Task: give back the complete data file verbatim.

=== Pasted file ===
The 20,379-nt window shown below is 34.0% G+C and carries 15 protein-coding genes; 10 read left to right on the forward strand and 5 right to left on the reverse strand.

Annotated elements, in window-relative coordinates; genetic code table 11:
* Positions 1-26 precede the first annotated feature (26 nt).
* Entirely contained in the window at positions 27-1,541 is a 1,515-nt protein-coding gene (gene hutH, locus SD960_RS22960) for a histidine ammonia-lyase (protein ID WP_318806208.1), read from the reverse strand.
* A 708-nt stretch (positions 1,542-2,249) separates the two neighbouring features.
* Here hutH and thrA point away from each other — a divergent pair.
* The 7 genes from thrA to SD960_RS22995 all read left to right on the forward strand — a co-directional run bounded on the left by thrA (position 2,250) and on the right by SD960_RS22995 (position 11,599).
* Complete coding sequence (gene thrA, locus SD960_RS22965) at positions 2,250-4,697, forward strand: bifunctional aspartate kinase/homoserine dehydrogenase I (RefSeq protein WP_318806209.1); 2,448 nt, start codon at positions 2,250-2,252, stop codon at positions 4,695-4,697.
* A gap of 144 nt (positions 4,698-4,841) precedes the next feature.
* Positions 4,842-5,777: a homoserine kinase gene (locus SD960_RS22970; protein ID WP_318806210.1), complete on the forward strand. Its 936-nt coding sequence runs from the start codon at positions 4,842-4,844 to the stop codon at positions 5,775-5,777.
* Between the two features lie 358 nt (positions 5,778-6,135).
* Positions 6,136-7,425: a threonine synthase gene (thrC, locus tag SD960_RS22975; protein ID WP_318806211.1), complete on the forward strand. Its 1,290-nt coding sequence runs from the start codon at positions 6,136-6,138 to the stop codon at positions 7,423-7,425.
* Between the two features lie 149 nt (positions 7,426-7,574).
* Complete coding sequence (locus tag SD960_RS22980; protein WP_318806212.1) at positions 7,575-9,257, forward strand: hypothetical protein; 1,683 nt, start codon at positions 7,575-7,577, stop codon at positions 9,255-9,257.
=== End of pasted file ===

The 20,379-nt window shown below is 34.0% G+C and carries 15 protein-coding genes; 10 read left to right on the forward strand and 5 right to left on the reverse strand.

Annotated elements, in window-relative coordinates; genetic code table 11:
* Positions 1-26 precede the first annotated feature (26 nt).
* Entirely contained in the window at positions 27-1,541 is a 1,515-nt protein-coding gene (gene hutH, locus SD960_RS22960) for a histidine ammonia-lyase (protein ID WP_318806208.1), read from the reverse strand.
* A 708-nt stretch (positions 1,542-2,249) separates the two neighbouring features.
* Here hutH and thrA point away from each other — a divergent pair.
* The 7 genes from thrA to SD960_RS22995 all read left to right on the forward strand — a co-directional run bounded on the left by thrA (position 2,250) and on the right by SD960_RS22995 (position 11,599).
* Complete coding sequence (gene thrA, locus SD960_RS22965) at positions 2,250-4,697, forward strand: bifunctional aspartate kinase/homoserine dehydrogenase I (RefSeq protein WP_318806209.1); 2,448 nt, start codon at positions 2,250-2,252, stop codon at positions 4,695-4,697.
* A gap of 144 nt (positions 4,698-4,841) precedes the next feature.
* Positions 4,842-5,777: a homoserine kinase gene (locus SD960_RS22970; protein ID WP_318806210.1), complete on the forward strand. Its 936-nt coding sequence runs from the start codon at positions 4,842-4,844 to the stop codon at positions 5,775-5,777.
* Between the two features lie 358 nt (positions 5,778-6,135).
* Positions 6,136-7,425: a threonine synthase gene (thrC, locus tag SD960_RS22975; protein ID WP_318806211.1), complete on the forward strand. Its 1,290-nt coding sequence runs from the start codon at positions 6,136-6,138 to the stop codon at positions 7,423-7,425.
* Between the two features lie 149 nt (positions 7,426-7,574).
* Complete coding sequence (locus tag SD960_RS22980; protein WP_318806212.1) at positions 7,575-9,257, forward strand: hypothetical protein; 1,683 nt, start codon at positions 7,575-7,577, stop codon at positions 9,255-9,257.